Young Job Seekers Flock To Washington D.C. For Federal Entry-Level Jobs

WWTG-Fox 5 reported that thousands of job seekers gathered for a federal government job fair last week. The Partnership for Public Service, the nonprofit, nonpartisan organization that has hosted the event for eight years, said more than 7,000 people pre-registered for the event. Of that, an estimated 90 percent actually showed up to meet with the hundreds of recruiters that were there to represent more than 80 federal agencies, making this the largest fair ever hosted by the organization. Most of the attendees were college students or recent graduates.

The government is looking to fill more than 50,000 entry-level positions in the next year. Agencies also want to fill 60,000 paid internships. According to NPR, entry-level hiring in the federal government has seen steady growth over the last five years. Since 2005, almost 20,000 people were hired for entry-level positions.

The fair took place at the National Building Museum in Washington, D.C. Many waited more than 45 minutes to talk to a recruiter and some travelled a great distance to be there. Carolyn Basalla, a 22-year-old who graduated from the University of Arizona in December, booked a last minute flight and flew overnight for 12 hours, with three connections. “I hate the job search. It’s incredibly frustrating and incredibly time-consuming, and you just have to keep going and hope that it ends well,” she told NPR. Basalla hopes to land an intelligence job to utilize her background in Middle Eastern studies. Although the stable salary and great benefits are appealing, Basalla said that her dream job is working for the government as she has a real passion for it.

Others, however, did not share Basalla’s sentiment. While recent grads once went after Wall Street jobs and big bonuses, in today’s economic climate a steady paycheck has become the goal. Tajh Glenn, 21, told NPR that his goals are straightforward: “My dream job is a job that’s going to keep me financially stable, and that’s going to keep the bills paid,” he said. “Times are really tough right now, and it’s really hard to find a nice job that’s going to pay.” Stier noted at least 1,000 more job seekers attended the fair this year than last year, showing that more people are shifting priorities.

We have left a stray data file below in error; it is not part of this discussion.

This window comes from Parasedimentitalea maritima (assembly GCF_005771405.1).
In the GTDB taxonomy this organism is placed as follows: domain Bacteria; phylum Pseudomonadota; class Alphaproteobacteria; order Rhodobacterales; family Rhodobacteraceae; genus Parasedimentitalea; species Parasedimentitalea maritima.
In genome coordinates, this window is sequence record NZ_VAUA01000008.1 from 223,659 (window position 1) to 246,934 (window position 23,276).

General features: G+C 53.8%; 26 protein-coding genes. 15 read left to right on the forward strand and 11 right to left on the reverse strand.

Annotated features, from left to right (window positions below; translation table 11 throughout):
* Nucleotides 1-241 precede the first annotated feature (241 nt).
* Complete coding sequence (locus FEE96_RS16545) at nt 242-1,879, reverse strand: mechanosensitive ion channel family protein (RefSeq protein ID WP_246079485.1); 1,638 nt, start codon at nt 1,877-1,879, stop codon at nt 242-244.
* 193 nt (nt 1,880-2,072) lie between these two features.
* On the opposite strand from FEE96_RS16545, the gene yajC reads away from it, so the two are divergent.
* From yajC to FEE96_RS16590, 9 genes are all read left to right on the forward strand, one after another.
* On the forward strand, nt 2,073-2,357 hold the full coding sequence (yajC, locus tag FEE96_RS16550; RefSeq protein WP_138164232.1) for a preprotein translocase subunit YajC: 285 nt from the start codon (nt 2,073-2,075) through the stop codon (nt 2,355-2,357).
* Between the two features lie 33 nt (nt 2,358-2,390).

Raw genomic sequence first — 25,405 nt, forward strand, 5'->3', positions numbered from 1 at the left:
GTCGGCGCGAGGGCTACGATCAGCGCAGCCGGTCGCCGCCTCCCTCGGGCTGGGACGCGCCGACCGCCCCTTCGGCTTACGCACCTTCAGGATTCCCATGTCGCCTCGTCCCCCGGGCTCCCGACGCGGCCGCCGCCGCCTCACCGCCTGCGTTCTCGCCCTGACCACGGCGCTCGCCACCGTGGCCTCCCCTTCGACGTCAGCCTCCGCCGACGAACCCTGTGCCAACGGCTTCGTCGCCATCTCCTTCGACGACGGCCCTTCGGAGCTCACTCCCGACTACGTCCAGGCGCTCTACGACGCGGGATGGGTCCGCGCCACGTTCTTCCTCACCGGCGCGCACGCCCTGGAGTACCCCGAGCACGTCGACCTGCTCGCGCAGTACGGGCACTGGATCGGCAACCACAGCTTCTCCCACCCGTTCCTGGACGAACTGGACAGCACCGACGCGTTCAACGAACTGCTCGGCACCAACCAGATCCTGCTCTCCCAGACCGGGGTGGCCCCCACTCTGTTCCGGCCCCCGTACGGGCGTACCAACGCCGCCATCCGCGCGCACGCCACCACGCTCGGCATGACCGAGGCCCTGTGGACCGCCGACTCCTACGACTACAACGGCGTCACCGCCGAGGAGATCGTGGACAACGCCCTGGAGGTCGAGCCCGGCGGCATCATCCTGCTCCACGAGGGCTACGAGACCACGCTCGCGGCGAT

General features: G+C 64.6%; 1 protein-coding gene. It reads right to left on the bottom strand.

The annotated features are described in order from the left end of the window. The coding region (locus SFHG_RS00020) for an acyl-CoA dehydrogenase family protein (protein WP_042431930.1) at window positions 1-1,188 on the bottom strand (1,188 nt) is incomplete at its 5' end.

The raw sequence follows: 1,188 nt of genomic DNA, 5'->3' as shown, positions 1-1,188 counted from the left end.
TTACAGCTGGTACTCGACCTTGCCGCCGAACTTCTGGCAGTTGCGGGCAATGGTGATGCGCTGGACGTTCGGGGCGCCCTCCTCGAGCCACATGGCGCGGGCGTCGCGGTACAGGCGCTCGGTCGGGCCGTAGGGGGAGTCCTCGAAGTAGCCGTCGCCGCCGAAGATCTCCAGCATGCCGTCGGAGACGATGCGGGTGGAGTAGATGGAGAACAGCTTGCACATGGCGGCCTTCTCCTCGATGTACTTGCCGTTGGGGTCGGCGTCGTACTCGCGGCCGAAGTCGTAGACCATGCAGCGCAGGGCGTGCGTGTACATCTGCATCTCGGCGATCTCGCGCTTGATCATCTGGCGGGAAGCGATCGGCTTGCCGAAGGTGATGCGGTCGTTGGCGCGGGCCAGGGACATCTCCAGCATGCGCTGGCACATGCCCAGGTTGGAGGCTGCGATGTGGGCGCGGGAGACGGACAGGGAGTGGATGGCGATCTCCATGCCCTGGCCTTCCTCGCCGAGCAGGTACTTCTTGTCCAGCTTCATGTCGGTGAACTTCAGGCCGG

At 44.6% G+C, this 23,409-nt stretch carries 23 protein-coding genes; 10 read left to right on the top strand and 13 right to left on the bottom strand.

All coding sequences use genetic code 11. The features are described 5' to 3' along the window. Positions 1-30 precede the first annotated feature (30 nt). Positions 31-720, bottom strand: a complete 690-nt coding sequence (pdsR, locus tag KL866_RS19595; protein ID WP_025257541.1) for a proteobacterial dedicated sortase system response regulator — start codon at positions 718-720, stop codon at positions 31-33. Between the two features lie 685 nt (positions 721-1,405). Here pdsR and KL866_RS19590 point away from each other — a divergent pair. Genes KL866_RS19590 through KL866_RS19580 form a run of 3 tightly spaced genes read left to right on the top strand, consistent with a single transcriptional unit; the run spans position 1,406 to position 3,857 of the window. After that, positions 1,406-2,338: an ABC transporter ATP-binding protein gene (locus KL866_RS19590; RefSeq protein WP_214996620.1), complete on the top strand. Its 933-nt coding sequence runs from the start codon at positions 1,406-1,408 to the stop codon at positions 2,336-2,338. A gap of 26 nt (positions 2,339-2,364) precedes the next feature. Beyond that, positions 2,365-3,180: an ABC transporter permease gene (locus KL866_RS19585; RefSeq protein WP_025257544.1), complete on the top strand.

NPR reported that the online process for applying for a federal job will become more streamline by November. As requested by President Obama, agencies will no longer require KSAs, or the time-consuming Knowledge, Skills and Abilities essay, in first-round applications. This will give the government a larger pool of applicants. According to the Partnership for Public Service, the government will need to fill 273,000 mission-critical positions over the next three years, which is why there is a push for more applicants.

The Partnership for Public Service listed a number of tips and recommendations as well as posted various articles on how to navigate the application process on their website. The organization recommends researching individual agency sites to learn more about each position and about the agency’s mission. When applying, highlight your relevant skills–such as internships, jobs, campus activities and community service work–and tailor your resume. NPR adds that many agencies use computers to sort through first-round applications. Avoid being creative and use “buzzwords” from a job’s list of duties or responsibilities instead. This increases the likelihood of getting picked up by the computer.

The Partnership also recommends visiting for assistance with formatting your federal resume. Federal resumes are far more detailed than traditional resumes and can range from one to five pages in length.

Lastly, both NPR and the Partnership stress the importance of networking. Although the online application process is important, you can learn much more by networking and attending job fairs.

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